Grandmother was mortified when Irene ran to bring her doll to her. Grandmother says, “Irene this is not YOUR doll, this is Pauline’s.” Pauline and Irene’s mother,Minnie, stepped in and told her that if she couldn’t get them the same gifts, then she should get them nothing at all.
All my life I will never forget the twins different versions of this story. Each Christmas I asked the twins to tell us all the story of Grandmother Kerby and the Christmas dolls.
Pauline and Irene Kerby were born in 1910, so they would have no memory of their father’s work at the Wagon Factory if the date of his stroke is correct at 1909.
was beloved by her family and was a friend and colleague of Maud Lindsay.
- Brunette (Nettie) Kerby
- Birth Feb 1874 in Dixon Springs, Smith, Tennessee, USA
- Death 11 Jan 1944 in Birmingham, Jefferson, Alabama, United States
Fondly referred to as “Aunt Nettie” by my grandmother is my great-grandfather (Andrew Ethelbert Kerby’s) sister. She and her siblings were reared in Dixon Springs, TN. Her parents were married shortly after the Civil War. Her father, Richard Marshall Kerby, was in the 8th TN Infantry Co. A during the war. His unit saw action in most of the big battles of the Tennessee arena. In a book entitled the History of Trousdale County, (Tennessee) a letter was published which was written the morning after the Battle at Chickamauga which mentioned “Marshall”. It was a letter written from a son (Daniel Burford) to his mother (Ms. Ward) which were neighbors of R.M. Kerby’s family. One of the Kerbys had been killed during the battle (I believe he was a cousin of R.M.’s ) and Daniel asked his mother to reassure “Mr. Kerby” (Francis Kerby, R.M.’s father) that Marshall was alright.
Shortly after returning home Richard Marshall married Catherine (Caron) Ruth Jones and they raised a large family there in Dixon Springs. A letter was written from R.M. to his sister, Medora Kerby Fergusson, in 1883 telling about his move from Dixon Springs to Florence, Alabama. R.M. and his children had intended to move to Texas but were wearied by their trip. They found a desirable place just “north of South Pittsburgh” (Sheffield)”along the Tennessee River.” His family settled into Florence, Alabama during its boom in the 1880s.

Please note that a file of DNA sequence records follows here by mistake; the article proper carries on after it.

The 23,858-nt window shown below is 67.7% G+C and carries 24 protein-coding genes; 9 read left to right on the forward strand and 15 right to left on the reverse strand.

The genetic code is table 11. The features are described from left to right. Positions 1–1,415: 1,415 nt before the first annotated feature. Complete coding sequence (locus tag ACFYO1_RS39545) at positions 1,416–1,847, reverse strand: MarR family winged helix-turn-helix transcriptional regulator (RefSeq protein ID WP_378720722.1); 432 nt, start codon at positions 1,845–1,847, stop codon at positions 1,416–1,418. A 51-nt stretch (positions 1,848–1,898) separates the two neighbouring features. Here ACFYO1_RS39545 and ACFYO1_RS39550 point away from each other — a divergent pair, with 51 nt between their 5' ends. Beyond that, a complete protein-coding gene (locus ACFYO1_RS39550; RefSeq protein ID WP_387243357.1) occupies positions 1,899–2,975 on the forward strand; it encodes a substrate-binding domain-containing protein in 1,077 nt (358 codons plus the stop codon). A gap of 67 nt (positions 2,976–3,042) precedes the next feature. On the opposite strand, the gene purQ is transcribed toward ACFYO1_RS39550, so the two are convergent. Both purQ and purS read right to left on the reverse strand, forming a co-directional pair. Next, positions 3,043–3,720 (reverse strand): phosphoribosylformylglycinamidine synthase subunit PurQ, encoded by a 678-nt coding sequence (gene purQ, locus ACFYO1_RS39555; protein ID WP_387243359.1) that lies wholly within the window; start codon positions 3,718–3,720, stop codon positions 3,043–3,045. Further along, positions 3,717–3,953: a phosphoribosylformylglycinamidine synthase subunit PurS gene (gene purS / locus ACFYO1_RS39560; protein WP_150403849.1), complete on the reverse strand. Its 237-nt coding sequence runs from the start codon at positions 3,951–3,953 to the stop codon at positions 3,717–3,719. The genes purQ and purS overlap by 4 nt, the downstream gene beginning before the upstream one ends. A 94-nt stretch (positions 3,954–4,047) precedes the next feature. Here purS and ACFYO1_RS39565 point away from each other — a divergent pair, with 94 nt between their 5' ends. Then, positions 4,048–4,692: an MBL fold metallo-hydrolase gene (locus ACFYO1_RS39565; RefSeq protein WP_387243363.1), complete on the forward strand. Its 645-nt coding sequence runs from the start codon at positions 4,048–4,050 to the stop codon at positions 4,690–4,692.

Several of Richard Marshall Kerby’s relatives were school teachers, some were of the most prominent in the earliest schools in Florence.One of these teachers was R.M.’s daughter, Brunette, who taught at the famous Maud Lindsay’s Free-Kindergarten in Florence. She lived on N. Walnut Street, near the parking lot of the new Florence Public Library. I can just imagine her immaculate, warm, cozy home full of the best southern hospitality. I discovered an article that my Aunt Irene Kerby Marks had clipped and placed in her scrapbook. I thought you might enjoy it. It was from the Florence Times but I do not know the date on which it appeared.
Family Group Sheet. Any additional information on Francis Marion Kerby or his family would be appreciated. Photos would be reason for dancing in the streets. Francis Marion Kerby’s son, Richard Marshall Kerby lived in Florence. The Kerby family was a large family.